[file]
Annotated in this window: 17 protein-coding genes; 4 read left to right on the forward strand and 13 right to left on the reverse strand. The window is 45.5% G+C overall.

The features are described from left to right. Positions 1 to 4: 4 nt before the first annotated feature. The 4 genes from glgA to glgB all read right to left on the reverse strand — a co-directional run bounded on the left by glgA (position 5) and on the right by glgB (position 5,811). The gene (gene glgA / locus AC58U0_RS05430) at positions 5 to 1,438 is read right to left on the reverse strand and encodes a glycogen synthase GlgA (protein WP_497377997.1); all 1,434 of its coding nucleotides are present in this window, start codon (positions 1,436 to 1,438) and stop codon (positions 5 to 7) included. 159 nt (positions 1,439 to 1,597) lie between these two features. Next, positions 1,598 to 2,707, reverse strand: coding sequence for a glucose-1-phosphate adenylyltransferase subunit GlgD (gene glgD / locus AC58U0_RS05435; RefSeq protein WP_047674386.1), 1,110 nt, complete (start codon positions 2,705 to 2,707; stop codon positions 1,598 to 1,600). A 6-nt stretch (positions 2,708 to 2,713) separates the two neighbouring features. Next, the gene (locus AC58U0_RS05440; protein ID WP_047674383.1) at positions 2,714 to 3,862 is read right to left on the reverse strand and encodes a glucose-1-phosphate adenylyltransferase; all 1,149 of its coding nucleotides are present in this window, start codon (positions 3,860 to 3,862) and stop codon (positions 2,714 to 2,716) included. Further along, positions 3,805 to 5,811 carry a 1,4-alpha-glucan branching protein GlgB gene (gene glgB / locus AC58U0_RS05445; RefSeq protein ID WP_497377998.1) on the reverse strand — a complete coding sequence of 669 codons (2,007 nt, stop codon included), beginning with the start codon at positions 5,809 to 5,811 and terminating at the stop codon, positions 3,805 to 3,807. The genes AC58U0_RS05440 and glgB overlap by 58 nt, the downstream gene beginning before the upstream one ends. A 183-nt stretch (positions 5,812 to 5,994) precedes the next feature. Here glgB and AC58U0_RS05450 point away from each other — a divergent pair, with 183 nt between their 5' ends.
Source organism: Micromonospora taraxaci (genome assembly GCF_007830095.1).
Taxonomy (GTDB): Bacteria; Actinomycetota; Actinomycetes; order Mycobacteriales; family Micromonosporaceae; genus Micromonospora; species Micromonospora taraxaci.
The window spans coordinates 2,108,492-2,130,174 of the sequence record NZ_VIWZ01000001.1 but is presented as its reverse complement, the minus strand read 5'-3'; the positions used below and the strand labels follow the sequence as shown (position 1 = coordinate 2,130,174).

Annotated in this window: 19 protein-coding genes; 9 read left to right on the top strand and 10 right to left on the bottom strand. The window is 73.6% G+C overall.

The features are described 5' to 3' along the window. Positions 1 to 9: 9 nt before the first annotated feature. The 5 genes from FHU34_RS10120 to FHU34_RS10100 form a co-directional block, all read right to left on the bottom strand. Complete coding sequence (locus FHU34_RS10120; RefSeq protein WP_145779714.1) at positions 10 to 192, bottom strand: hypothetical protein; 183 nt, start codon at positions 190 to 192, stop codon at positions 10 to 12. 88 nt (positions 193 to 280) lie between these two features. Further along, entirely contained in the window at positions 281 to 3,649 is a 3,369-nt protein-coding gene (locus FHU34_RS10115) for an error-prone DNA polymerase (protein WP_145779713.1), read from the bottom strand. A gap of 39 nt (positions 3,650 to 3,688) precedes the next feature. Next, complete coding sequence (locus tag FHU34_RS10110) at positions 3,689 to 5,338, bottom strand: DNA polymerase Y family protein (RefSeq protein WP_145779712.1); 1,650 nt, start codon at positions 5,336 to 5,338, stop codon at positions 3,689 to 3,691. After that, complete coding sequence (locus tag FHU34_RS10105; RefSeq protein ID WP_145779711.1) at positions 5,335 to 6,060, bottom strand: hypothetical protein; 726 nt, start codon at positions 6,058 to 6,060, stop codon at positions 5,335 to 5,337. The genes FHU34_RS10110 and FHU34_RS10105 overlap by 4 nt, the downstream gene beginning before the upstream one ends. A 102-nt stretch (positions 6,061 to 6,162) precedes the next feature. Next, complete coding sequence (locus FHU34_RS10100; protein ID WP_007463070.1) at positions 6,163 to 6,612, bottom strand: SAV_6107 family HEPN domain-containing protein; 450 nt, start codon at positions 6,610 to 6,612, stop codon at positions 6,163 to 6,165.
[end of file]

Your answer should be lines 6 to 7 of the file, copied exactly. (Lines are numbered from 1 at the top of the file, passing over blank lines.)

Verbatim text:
Annotated in this window: 19 protein-coding genes; 9 read left to right on the top strand and 10 right to left on the bottom strand. The window is 73.6% G+C overall.

The features are described 5' to 3' along the window. Positions 1 to 9: 9 nt before the first annotated feature. The 5 genes from FHU34_RS10120 to FHU34_RS10100 form a co-directional block, all read right to left on the bottom strand. Complete coding sequence (locus FHU34_RS10120; RefSeq protein WP_145779714.1) at positions 10 to 192, bottom strand: hypothetical protein; 183 nt, start codon at positions 190 to 192, stop codon at positions 10 to 12. 88 nt (positions 193 to 280) lie between these two features. Further along, entirely contained in the window at positions 281 to 3,649 is a 3,369-nt protein-coding gene (locus FHU34_RS10115) for an error-prone DNA polymerase (protein WP_145779713.1), read from the bottom strand. A gap of 39 nt (positions 3,650 to 3,688) precedes the next feature. Next, complete coding sequence (locus tag FHU34_RS10110) at positions 3,689 to 5,338, bottom strand: DNA polymerase Y family protein (RefSeq protein WP_145779712.1); 1,650 nt, start codon at positions 5,336 to 5,338, stop codon at positions 3,689 to 3,691. After that, complete coding sequence (locus tag FHU34_RS10105; RefSeq protein ID WP_145779711.1) at positions 5,335 to 6,060, bottom strand: hypothetical protein; 726 nt, start codon at positions 6,058 to 6,060, stop codon at positions 5,335 to 5,337. The genes FHU34_RS10110 and FHU34_RS10105 overlap by 4 nt, the downstream gene beginning before the upstream one ends. A 102-nt stretch (positions 6,061 to 6,162) precedes the next feature. Next, complete coding sequence (locus FHU34_RS10100; protein ID WP_007463070.1) at positions 6,163 to 6,612, bottom strand: SAV_6107 family HEPN domain-containing protein; 450 nt, start codon at positions 6,610 to 6,612, stop codon at positions 6,163 to 6,165.